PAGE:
Magazine article Government Finance Review

Reshaping State and Local Budgeting

Magazine article Government Finance Review

Reshaping State and Local Budgeting

Article excerpt

Budgeting is the key to just about everything that governments do, but not much is known about what makes for successful budgeting. Recent political and economic events suggest that what has proved successful in the past may no longer be effective. Against this backdrop, GFOA has formed an interorganizational task force to investigate ways to improve state and local budgeting.

It is shortsighted to think of the budget as merely a yearly decision concerning the source of funds and their allocation. The budget is, in fact, more than its sterile image -- a management tool that is legally required to be adopted by a certain date; it is the embodiment of a litany of decisions that flow to and from the budget process at the state and local levels. Government functions and programs are sustained or foiled through budget decisions:

* tax burdens, reflected in tax rates, are modified to meet budgetary needs;

* programs and services, their expansion, contraction and performance, receive their sustenance from the budget;

* management initiatives and reorganizations are hostage to budget decisions;

* employee compensation and labor contracts yield to budget limitations;

* infrastructure, its buildup and its neglect, springs from the budget;

* debt, and its refinancing, affects the budget in terms of shares devoted to debt service;

* the shifting of service burdens from federal to state governments and from state to local governments reveals itself in the budget dilemmas faced by those at the bottom of the fiscal food chain; and

* economic growth and decline show up in new demands for funding.

How budgets are developed and implemented has a substantive effect on what governments do. Although considerable evaluation has been done of budgetary reforms, such as zero-based budgeting, as they have gained in popularity, not much research has been done on what constitutes successful budgetary practices, or on what works over time and across jurisdictions. As a result, public officials and budget professionals struggle with devising budgetary solutions on their own without the benefit of knowing what has worked elsewhere under similar circumstances. Simply stated, guideposts for effective budgeting are nonexistent at the state and local levels of government.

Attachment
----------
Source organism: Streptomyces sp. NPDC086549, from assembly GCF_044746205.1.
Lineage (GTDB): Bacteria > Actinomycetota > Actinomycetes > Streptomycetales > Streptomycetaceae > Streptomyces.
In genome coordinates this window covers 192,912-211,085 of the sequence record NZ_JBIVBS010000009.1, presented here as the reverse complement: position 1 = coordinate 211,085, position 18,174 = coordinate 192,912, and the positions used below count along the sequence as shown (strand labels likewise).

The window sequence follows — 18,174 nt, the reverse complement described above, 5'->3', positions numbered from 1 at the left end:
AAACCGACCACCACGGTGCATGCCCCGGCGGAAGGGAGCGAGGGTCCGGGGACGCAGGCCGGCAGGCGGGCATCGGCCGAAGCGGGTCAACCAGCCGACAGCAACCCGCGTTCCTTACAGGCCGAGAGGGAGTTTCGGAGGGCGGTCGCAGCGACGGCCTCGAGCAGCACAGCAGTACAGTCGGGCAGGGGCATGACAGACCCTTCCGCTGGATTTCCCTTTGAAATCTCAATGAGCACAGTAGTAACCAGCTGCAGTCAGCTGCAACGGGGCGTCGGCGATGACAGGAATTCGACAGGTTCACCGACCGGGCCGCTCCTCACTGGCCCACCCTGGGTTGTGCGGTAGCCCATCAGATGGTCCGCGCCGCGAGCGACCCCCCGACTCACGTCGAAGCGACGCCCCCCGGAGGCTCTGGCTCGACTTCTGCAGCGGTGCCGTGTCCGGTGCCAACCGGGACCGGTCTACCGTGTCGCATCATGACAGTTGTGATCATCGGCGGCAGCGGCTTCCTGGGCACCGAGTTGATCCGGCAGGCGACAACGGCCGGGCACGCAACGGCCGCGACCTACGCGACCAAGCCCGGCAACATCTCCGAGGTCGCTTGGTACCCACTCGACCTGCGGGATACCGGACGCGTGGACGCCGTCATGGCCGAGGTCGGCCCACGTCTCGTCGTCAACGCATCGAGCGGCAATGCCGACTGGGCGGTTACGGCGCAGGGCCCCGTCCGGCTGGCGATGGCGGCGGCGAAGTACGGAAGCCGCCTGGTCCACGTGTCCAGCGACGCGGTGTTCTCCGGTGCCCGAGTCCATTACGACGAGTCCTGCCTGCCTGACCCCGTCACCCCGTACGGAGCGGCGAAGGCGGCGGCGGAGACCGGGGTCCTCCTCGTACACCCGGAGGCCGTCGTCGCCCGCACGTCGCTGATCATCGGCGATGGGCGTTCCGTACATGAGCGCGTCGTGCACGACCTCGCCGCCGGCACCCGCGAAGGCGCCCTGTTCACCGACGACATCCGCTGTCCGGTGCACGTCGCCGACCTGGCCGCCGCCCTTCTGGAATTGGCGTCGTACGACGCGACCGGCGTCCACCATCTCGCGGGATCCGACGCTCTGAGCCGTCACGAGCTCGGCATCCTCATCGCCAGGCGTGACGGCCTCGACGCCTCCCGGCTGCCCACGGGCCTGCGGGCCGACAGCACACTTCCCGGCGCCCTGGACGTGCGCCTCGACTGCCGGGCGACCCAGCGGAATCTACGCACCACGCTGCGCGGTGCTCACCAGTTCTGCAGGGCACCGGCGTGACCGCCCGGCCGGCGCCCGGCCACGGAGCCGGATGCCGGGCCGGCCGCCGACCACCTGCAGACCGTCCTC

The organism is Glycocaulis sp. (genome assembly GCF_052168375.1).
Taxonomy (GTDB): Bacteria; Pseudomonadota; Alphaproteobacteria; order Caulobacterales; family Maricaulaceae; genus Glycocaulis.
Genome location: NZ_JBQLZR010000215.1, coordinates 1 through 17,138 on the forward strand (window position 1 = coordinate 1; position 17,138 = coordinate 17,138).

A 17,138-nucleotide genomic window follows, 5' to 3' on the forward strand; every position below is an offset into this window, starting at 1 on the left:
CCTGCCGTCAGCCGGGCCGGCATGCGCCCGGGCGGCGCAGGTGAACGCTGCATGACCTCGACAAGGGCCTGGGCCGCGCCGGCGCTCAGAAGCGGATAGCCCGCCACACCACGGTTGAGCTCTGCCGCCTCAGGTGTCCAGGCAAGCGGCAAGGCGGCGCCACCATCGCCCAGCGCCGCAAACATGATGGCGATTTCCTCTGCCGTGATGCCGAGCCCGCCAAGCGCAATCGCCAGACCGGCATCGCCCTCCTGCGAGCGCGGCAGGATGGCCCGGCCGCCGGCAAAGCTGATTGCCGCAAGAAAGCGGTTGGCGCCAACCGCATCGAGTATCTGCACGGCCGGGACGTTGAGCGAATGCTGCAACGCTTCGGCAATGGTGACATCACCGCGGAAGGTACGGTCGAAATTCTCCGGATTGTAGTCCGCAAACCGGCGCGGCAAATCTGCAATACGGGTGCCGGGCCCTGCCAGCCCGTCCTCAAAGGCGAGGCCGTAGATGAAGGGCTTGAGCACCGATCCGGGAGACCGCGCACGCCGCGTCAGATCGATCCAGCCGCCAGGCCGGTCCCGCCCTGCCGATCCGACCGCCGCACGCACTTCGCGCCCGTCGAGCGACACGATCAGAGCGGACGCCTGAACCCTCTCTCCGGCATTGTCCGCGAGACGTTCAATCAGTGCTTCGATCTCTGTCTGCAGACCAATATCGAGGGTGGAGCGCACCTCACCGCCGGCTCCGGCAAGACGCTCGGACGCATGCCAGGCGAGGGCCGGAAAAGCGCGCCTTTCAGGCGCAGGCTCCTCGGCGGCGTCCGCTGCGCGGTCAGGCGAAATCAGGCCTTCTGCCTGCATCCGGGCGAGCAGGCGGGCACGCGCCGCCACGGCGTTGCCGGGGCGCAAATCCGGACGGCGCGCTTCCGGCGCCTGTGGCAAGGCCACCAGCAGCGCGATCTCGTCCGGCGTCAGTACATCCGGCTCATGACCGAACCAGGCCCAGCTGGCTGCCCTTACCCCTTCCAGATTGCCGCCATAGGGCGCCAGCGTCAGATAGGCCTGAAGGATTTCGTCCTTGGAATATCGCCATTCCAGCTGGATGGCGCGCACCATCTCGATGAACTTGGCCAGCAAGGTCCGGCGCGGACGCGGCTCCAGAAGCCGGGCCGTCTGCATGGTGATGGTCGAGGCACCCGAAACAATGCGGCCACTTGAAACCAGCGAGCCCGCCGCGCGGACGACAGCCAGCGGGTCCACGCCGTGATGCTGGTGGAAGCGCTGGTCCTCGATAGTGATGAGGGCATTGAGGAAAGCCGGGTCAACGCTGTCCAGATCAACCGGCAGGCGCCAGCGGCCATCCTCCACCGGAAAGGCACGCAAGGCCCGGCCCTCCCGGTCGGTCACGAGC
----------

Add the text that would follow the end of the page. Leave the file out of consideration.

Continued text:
Identifying yesterday's budget success stories will not be enough. State and local governments are facing increasing pressure to better manage the provision of public services with limited resources. These pressures are expected to continue throughout the 1990s due to projected slow economic growth, new spending requirements, increasing federal and state mandates, deteriorating capital infrastructure and demands for improved service quality. How effectively governments respond to these pressures depends to a large extent on the quality of their budgetary practices.

The economic recession of the past few years has underscored the inadequacy of current budgetary practices in addressing these challenges. The need for fundamental budgetary change at state and local levels is evident and has prompted the GFOA's standing committees on Governmental Budgeting and Management and on Debt and Fiscal Policy to initiate an associationwide effort to identify good budgetary practices and develop a debate on the value of budgetary guidelines.

The GFOA Budget Symposium

In January 1993, the GFOA hosted a national symposium to examine the budget process at the state and local levels. Approximately 40 individuals were invited to attend, representing a wide range of interests in the budget process. Among those attending were finance officers, elected officials, chief administrative officers and representatives from various interest groups, including the Governmental Accounting Standards Board, the rating agencies, bond insurers, accounting firms, the academic community and other national associations concerned about governmental budgeting. …

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